The first time trucking in snow for any Real Trucker may be a challenge, but we are here to help.
Summers in Florida are typically plagued by showers, spring in the Midwest comes with the occasional hailstorm and winters in the north are packed with ice and snow.
This winter has certainly showed some extreme examples of how snow can significantly impact highway travel. Fortunately, Real Truckers has the tips and insight you need to safely travel through this icy inconvenience.
Think of your rig as a train and the highway as a track - avoiding any sudden accelerations, brakes, or turns. Instead, give your semi time to maneuver slowly and safely.
Light the Way
As with any precipitation, the more visible you make yourself, the better. Keep your headlights on and use your fog lights when necessary.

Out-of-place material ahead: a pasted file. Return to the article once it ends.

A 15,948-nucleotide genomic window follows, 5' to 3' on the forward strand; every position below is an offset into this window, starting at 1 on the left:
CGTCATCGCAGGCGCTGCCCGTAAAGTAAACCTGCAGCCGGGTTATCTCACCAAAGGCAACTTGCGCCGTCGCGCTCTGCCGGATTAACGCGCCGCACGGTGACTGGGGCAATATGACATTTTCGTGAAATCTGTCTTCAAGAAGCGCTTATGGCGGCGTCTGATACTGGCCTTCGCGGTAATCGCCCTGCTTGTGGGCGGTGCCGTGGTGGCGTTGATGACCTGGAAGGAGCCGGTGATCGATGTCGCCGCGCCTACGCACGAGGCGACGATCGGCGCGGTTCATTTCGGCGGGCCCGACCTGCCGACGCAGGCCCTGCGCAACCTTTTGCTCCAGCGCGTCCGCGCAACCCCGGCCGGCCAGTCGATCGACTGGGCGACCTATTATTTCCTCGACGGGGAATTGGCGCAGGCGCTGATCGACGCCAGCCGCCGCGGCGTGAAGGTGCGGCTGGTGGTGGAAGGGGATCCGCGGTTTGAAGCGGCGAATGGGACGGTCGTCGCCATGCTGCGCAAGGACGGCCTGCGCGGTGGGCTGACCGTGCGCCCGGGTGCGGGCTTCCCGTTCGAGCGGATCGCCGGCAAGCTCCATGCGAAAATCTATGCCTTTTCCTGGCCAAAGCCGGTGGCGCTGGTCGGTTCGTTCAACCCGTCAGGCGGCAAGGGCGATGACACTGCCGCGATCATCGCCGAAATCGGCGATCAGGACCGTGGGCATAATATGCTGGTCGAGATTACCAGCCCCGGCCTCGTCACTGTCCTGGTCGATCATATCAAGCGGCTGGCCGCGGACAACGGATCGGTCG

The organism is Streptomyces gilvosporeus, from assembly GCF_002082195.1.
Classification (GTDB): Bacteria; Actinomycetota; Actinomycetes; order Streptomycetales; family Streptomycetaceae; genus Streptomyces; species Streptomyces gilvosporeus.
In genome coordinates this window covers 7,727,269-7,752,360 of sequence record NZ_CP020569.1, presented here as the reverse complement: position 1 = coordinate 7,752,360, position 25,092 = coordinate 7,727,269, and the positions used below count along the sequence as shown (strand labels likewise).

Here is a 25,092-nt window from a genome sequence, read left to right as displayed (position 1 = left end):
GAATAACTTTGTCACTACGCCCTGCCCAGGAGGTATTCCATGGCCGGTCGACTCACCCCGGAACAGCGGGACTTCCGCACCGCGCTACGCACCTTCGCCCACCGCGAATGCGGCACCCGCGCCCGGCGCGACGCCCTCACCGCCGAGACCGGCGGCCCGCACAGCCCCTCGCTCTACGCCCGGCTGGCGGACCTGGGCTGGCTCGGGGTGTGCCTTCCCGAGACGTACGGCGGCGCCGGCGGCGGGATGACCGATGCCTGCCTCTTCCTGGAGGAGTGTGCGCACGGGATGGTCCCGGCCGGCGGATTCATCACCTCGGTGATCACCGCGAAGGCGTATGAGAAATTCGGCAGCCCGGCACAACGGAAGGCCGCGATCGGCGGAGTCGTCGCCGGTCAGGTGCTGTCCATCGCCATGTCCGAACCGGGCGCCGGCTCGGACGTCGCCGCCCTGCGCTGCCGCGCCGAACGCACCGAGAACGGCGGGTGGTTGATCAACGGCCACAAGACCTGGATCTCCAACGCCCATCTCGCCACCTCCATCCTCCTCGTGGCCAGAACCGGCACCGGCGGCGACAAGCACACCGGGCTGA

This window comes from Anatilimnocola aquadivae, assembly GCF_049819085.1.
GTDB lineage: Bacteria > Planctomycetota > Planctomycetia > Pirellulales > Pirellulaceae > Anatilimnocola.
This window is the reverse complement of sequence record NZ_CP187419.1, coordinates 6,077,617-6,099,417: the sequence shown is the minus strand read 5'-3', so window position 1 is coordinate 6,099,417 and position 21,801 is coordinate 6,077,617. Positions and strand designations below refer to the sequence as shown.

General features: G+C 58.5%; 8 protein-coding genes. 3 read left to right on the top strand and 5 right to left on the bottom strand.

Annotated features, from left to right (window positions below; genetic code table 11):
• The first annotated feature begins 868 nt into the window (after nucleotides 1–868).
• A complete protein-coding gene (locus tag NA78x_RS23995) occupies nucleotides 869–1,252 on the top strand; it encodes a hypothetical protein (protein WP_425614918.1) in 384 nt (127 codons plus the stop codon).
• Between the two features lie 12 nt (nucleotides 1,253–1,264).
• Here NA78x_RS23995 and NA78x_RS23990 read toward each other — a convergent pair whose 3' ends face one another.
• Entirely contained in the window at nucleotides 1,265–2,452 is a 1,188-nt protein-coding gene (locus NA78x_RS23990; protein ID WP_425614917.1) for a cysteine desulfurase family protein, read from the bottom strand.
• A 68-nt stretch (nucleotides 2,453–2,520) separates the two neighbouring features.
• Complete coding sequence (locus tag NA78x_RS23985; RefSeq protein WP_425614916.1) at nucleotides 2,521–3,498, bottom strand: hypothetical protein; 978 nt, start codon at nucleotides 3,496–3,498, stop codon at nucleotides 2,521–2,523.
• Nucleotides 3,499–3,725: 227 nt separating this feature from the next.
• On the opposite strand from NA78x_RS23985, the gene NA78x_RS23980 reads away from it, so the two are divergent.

Save It, Don't Spray It
While tire spray can be its own annoyance, pay close attention to the amount of water being discharged by vehicles around you. A heavy tire spray signifies the roads ahead are still wet while little or no spray is a sign that the roads are beginning to freeze over.
If you commonly travel in an area prone to snow, such as New England or the Midwest, consider investing in snow or all-weather tires. These can make a drastic difference in maintaining traction in both snow and rain.
When in Doubt, Wait it Out
If visibility becomes an issue, wait things out. Do your best to move off the highway and onto the shoulder, clearing the path for oncoming traffic. The timeframes of when heavy snowfall ends can vary, so do your best to pull off in a space you’d be comfortable waiting.